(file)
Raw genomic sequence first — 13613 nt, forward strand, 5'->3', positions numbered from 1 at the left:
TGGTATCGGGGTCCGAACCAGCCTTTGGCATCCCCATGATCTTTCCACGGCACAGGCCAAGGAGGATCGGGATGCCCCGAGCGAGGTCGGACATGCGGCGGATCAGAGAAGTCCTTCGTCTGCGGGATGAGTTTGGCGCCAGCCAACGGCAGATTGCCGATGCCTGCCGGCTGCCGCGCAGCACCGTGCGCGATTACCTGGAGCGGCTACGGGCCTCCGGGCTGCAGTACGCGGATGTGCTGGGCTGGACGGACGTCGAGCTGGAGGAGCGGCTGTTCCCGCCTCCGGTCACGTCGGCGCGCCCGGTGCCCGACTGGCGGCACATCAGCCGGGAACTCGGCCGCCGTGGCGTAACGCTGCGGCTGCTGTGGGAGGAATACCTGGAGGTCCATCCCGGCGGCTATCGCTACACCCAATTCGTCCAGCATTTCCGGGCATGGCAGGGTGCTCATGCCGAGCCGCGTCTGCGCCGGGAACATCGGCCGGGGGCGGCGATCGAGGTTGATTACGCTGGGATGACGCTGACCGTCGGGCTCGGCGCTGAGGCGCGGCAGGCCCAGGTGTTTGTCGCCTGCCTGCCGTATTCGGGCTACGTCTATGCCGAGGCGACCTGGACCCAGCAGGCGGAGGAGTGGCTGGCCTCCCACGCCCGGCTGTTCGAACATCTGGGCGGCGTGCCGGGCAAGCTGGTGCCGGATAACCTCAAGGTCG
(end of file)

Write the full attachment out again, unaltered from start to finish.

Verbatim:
Raw genomic sequence first — 13613 nt, forward strand, 5'->3', positions numbered from 1 at the left:
TGGTATCGGGGTCCGAACCAGCCTTTGGCATCCCCATGATCTTTCCACGGCACAGGCCAAGGAGGATCGGGATGCCCCGAGCGAGGTCGGACATGCGGCGGATCAGAGAAGTCCTTCGTCTGCGGGATGAGTTTGGCGCCAGCCAACGGCAGATTGCCGATGCCTGCCGGCTGCCGCGCAGCACCGTGCGCGATTACCTGGAGCGGCTACGGGCCTCCGGGCTGCAGTACGCGGATGTGCTGGGCTGGACGGACGTCGAGCTGGAGGAGCGGCTGTTCCCGCCTCCGGTCACGTCGGCGCGCCCGGTGCCCGACTGGCGGCACATCAGCCGGGAACTCGGCCGCCGTGGCGTAACGCTGCGGCTGCTGTGGGAGGAATACCTGGAGGTCCATCCCGGCGGCTATCGCTACACCCAATTCGTCCAGCATTTCCGGGCATGGCAGGGTGCTCATGCCGAGCCGCGTCTGCGCCGGGAACATCGGCCGGGGGCGGCGATCGAGGTTGATTACGCTGGGATGACGCTGACCGTCGGGCTCGGCGCTGAGGCGCGGCAGGCCCAGGTGTTTGTCGCCTGCCTGCCGTATTCGGGCTACGTCTATGCCGAGGCGACCTGGACCCAGCAGGCGGAGGAGTGGCTGGCCTCCCACGCCCGGCTGTTCGAACATCTGGGCGGCGTGCCGGGCAAGCTGGTGCCGGATAACCTCAAGGTCG